Ever since the American Collegiate Hockey Association (ACHA) canceled its national tournament in March, Bradley’s club hockey team has been patiently waiting to step out on the ice again.
Bradley varsity athletes and teams are currently allowed to practice with NCAA safety measures in place; however, club sports have been barred that same opportunity.
While some members of the ACHA have already begun their season, others like Bradley have opted for a spring season. The Mid-American Collegiate Hockey Association is home to the Braves, and on Aug. 3, the conference voted unanimously to play league games starting in January.
Currently, club sports at Bradley are not permitted to gather in big groups or hold usual practices, which makes keeping fit and bonding very hard on the players. Team president and Bradley junior Josh Crandall has been at the forefront of finding out what the team can and cannot do during this time.
“We’ve made the decision that it’s just easier for the players to train on their own time and stay in shape on their own as opposed to trying to organize everything,” Crandall said.
Without team practices or any other chance to bond as a group, relationships that are usually forged before the season begins have been difficult to develop.
“The chemistry’s still there between the guys who were here last year, but I think for freshmen coming in, none of us know them that well,” senior Logan Nigg said.
Overall, the ever-changing and uncertain situation is mentally taxing on the group.
“It’s been hard for the few guys in the club who are seniors, and all they want to do is get their last year in order,” Crandall said. “I know it’s been hard on the freshmen as well. They had all these expectations of ‘I can’t wait to play this club sport,’ and they’re being told, ‘You have to wait.’”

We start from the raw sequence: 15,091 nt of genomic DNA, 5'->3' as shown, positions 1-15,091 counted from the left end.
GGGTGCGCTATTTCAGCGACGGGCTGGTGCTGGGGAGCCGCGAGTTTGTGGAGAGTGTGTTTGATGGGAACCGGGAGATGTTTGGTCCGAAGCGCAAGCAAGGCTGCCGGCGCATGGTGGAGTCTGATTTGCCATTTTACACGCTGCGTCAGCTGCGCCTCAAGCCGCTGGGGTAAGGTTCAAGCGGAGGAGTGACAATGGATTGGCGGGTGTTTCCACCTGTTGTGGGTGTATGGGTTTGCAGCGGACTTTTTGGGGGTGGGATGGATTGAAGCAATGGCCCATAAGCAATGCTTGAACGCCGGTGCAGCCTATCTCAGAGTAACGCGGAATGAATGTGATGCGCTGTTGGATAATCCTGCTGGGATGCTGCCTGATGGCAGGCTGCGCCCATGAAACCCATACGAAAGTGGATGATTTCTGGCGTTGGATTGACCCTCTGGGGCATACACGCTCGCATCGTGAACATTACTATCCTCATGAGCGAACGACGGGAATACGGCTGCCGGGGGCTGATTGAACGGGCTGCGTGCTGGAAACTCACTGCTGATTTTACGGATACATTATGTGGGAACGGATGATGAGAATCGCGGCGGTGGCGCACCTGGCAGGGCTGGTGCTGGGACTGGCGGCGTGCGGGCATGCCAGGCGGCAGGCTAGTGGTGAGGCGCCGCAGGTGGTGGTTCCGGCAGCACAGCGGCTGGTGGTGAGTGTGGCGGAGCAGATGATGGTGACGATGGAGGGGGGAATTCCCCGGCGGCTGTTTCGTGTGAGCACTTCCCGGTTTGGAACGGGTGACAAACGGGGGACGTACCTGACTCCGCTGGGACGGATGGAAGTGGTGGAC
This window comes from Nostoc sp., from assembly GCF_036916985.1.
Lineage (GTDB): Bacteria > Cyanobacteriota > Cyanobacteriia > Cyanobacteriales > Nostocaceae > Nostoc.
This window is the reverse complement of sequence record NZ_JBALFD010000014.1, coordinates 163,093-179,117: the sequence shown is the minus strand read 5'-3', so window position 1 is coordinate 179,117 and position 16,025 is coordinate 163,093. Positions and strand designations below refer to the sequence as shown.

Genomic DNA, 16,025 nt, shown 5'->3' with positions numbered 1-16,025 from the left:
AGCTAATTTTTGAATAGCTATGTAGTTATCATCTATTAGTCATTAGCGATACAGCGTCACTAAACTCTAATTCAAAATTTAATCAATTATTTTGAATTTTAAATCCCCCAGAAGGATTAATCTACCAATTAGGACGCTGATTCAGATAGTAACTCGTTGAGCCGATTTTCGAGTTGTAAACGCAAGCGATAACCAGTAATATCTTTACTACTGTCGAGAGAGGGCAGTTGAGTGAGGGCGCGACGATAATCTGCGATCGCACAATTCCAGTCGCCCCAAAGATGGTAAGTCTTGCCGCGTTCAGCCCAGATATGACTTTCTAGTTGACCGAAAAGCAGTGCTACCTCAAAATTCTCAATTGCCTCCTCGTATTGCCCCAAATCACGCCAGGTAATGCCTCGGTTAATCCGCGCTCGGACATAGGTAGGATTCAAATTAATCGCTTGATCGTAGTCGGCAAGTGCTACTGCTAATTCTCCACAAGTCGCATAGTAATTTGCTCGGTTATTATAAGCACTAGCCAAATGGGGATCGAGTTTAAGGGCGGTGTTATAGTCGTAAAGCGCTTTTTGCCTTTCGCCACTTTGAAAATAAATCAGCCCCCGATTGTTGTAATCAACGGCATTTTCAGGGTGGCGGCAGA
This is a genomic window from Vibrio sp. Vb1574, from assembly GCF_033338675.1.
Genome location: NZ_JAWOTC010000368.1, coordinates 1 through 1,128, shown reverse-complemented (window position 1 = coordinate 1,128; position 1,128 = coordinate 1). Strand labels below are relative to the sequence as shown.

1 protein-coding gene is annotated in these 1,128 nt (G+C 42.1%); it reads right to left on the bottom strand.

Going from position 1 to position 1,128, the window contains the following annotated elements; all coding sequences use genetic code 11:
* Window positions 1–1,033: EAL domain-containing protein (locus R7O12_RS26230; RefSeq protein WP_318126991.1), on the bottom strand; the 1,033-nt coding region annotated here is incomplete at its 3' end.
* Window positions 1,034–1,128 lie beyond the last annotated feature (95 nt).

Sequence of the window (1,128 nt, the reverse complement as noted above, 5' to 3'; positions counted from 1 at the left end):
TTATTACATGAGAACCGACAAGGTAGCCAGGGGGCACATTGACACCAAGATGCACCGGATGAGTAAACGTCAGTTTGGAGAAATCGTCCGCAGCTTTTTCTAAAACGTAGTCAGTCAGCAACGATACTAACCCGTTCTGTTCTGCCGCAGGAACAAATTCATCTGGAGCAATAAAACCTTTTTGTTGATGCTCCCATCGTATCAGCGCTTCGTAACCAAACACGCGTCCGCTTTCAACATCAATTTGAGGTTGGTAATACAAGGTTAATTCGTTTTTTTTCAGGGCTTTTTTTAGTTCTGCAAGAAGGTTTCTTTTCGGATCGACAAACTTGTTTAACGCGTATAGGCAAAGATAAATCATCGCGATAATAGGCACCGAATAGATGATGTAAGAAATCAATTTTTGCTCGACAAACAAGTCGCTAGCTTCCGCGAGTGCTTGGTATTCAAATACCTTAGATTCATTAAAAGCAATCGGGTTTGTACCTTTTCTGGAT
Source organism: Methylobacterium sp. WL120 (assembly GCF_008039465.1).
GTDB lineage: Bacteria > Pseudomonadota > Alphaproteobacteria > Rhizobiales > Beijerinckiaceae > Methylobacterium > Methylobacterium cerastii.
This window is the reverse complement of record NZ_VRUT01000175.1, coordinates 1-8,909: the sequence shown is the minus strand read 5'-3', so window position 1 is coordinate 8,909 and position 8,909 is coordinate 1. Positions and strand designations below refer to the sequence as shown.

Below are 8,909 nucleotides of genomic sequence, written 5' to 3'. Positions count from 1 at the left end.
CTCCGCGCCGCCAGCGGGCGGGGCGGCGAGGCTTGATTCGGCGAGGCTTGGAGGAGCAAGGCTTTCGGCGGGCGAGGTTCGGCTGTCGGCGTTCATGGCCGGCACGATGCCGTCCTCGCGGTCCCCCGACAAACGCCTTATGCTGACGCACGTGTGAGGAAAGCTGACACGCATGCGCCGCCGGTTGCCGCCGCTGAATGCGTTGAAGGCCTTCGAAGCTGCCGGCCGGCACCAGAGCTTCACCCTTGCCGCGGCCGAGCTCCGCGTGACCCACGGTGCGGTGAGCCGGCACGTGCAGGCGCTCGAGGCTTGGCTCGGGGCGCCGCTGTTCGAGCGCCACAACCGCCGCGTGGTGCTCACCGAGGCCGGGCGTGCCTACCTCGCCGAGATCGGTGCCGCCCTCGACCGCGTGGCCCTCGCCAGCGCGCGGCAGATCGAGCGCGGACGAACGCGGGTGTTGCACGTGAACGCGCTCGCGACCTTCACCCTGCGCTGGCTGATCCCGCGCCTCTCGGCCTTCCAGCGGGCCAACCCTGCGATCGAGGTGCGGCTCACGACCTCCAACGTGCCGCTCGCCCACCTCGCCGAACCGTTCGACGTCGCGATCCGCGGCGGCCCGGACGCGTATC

While the league hopes to start play near the end of January, the players won’t have nearly as much time as they may have wanted to get back into the swing of things.
“I haven’t touched ice since summer,” Nigg said. “It’ll probably be a quick turnaround, but we’re expecting to play in January. It sucks, it’s not the senior year any of us wanted.”
Crandall knows the obstacles in the way of trying to stay in shape, but he expects he and his teammates to be ready when it comes time.
“It’s definitely going to be interesting when it comes down to it, but I believe our players will be ready and driven by the fact they haven’t been able to play this entire time,” Crandall said.
Despite these setbacks, Crandall is still excited about the team and expects success come January.
“I think we’ll be a solid team this year; the talent that I believe we have coming in, and the stuff I have seen, has been really good talent,” Crandall said. “This year we’re looking to get as far as we can into that tournament, if not win that whole thing.
The team has been through a lot with the number of restrictions on them currently, but they believe that once they can lace up their skates and step out on the ice, they’ll be as ready as ever to compete.
“I think once we get through this whole COVID situation, all the guys will have a renewed appreciation for the game of hockey, and hopefully that comes out in the passion they exude on the ice,” Crandall said.